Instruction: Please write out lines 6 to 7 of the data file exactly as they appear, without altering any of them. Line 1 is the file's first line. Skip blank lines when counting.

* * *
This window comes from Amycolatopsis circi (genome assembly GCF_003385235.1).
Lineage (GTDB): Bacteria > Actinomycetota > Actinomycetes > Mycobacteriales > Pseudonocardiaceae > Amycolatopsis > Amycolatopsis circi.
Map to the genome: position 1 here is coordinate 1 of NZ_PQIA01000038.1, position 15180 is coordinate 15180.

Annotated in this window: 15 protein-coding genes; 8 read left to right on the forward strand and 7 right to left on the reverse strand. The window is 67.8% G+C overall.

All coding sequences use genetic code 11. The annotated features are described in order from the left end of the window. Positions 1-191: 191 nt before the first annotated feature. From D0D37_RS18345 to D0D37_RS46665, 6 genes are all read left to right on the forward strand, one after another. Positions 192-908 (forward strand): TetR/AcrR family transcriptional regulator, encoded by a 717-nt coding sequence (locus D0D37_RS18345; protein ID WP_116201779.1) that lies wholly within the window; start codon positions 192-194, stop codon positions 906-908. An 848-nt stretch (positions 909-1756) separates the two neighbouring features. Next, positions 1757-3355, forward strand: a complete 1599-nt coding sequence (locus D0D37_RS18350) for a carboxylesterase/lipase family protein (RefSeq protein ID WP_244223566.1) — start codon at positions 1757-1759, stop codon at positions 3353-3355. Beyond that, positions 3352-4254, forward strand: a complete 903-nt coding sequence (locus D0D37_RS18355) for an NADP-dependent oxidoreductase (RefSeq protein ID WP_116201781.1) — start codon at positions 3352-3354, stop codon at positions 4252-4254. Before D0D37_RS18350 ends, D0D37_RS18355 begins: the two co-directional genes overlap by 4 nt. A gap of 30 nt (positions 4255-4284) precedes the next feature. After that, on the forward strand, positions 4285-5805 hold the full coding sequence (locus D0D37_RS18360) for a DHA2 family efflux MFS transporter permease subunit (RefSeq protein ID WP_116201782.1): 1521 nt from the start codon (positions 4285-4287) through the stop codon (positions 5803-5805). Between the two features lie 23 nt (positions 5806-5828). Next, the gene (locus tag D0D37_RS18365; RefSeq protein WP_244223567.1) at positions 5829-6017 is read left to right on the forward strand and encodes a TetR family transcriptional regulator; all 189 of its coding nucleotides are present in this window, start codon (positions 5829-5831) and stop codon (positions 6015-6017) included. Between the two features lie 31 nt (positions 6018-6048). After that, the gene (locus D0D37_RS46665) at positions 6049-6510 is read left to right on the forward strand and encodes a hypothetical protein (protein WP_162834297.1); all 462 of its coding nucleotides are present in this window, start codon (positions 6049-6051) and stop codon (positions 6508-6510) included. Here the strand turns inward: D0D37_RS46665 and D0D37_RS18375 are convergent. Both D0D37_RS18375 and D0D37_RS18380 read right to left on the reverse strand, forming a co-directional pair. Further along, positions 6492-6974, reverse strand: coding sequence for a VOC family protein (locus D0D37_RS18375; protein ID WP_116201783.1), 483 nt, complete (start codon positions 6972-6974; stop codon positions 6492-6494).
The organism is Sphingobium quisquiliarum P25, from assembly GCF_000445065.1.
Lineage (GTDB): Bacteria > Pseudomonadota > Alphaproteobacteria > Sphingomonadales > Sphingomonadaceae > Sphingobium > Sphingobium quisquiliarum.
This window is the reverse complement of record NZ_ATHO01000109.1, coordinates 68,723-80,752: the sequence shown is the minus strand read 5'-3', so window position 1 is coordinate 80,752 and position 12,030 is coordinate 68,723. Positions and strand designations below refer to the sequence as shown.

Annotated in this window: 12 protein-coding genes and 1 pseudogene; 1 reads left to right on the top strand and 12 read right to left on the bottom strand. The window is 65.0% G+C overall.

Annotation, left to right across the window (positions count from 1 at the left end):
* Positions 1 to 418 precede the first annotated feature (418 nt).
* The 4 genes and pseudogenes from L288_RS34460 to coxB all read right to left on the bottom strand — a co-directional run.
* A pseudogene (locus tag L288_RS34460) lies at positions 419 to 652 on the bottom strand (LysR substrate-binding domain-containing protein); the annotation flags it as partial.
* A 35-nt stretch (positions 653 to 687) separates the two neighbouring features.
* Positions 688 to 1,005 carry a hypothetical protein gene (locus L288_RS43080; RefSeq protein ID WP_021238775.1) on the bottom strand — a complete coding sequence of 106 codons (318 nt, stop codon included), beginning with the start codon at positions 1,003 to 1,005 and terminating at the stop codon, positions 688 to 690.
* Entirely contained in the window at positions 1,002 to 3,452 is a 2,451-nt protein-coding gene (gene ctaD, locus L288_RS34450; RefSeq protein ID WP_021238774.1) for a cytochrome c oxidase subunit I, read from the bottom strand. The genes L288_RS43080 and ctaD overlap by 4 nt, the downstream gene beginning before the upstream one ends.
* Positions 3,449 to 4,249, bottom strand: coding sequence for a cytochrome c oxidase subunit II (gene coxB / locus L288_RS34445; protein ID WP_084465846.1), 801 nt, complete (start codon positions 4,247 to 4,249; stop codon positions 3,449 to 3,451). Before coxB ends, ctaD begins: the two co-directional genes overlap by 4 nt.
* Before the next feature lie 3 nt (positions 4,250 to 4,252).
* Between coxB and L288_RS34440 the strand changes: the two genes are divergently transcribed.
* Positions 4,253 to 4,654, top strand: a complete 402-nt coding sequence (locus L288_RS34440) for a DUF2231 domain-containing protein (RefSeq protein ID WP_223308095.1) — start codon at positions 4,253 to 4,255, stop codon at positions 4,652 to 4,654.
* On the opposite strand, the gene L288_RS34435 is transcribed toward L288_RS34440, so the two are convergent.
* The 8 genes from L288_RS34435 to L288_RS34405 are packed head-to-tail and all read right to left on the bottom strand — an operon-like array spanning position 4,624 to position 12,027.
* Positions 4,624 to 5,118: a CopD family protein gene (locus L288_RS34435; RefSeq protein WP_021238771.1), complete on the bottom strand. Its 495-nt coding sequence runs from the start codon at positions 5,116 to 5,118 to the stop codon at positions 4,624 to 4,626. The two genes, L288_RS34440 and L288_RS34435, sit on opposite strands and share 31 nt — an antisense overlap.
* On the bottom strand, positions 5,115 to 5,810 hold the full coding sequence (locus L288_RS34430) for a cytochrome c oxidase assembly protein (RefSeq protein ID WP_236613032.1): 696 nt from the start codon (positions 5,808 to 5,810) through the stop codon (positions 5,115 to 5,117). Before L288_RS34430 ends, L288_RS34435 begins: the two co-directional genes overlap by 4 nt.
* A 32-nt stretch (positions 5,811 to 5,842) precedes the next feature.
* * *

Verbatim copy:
The organism is Sphingobium quisquiliarum P25, from assembly GCF_000445065.1.
Lineage (GTDB): Bacteria > Pseudomonadota > Alphaproteobacteria > Sphingomonadales > Sphingomonadaceae > Sphingobium > Sphingobium quisquiliarum.